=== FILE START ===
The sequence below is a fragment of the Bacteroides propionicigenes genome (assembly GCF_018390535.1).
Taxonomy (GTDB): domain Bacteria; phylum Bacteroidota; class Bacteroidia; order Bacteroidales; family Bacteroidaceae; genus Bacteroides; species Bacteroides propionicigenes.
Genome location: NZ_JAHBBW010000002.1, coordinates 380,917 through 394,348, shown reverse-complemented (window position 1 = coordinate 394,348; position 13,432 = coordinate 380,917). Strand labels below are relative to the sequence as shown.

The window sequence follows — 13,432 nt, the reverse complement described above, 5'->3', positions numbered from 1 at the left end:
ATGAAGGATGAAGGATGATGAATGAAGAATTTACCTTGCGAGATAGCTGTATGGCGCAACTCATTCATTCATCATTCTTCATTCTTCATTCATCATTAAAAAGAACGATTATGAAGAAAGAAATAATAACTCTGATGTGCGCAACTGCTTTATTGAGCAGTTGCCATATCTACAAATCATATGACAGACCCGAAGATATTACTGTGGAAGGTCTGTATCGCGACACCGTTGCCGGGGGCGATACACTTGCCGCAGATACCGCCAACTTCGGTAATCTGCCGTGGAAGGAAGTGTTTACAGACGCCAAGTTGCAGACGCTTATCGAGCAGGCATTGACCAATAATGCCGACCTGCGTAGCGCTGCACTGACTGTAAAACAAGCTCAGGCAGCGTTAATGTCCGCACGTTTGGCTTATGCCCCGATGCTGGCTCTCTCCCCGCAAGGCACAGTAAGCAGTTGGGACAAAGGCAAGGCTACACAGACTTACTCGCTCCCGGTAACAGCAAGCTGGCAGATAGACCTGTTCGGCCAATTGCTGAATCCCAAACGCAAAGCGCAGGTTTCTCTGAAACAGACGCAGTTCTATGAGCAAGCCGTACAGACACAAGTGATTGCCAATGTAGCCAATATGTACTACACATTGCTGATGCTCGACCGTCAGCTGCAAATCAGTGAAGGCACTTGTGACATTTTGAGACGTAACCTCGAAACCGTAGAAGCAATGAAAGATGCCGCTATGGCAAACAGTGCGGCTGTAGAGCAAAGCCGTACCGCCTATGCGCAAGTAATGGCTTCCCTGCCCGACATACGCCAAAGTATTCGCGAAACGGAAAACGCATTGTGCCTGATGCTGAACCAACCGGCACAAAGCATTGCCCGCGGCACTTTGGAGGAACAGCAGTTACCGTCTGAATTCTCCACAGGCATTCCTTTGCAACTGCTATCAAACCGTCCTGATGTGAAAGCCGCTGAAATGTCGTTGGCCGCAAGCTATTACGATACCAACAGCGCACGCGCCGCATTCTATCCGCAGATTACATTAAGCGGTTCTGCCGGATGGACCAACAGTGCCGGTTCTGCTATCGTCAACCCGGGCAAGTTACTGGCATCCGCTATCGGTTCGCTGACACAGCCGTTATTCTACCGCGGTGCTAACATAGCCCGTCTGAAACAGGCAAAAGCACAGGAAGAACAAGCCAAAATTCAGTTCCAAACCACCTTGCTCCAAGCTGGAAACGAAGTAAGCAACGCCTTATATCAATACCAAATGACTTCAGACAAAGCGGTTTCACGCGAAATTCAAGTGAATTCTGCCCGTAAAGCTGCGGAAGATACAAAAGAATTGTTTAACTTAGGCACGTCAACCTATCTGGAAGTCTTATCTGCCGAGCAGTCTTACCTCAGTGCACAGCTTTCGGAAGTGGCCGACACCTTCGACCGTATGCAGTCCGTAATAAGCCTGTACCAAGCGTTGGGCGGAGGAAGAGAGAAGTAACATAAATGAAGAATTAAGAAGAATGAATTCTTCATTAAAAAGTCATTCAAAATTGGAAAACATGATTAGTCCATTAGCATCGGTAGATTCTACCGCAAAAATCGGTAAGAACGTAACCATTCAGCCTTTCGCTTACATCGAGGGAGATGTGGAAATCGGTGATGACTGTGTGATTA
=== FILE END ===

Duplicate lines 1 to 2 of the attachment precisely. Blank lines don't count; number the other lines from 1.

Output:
The sequence below is a fragment of the Bacteroides propionicigenes genome (assembly GCF_018390535.1).
Taxonomy (GTDB): domain Bacteria; phylum Bacteroidota; class Bacteroidia; order Bacteroidales; family Bacteroidaceae; genus Bacteroides; species Bacteroides propionicigenes.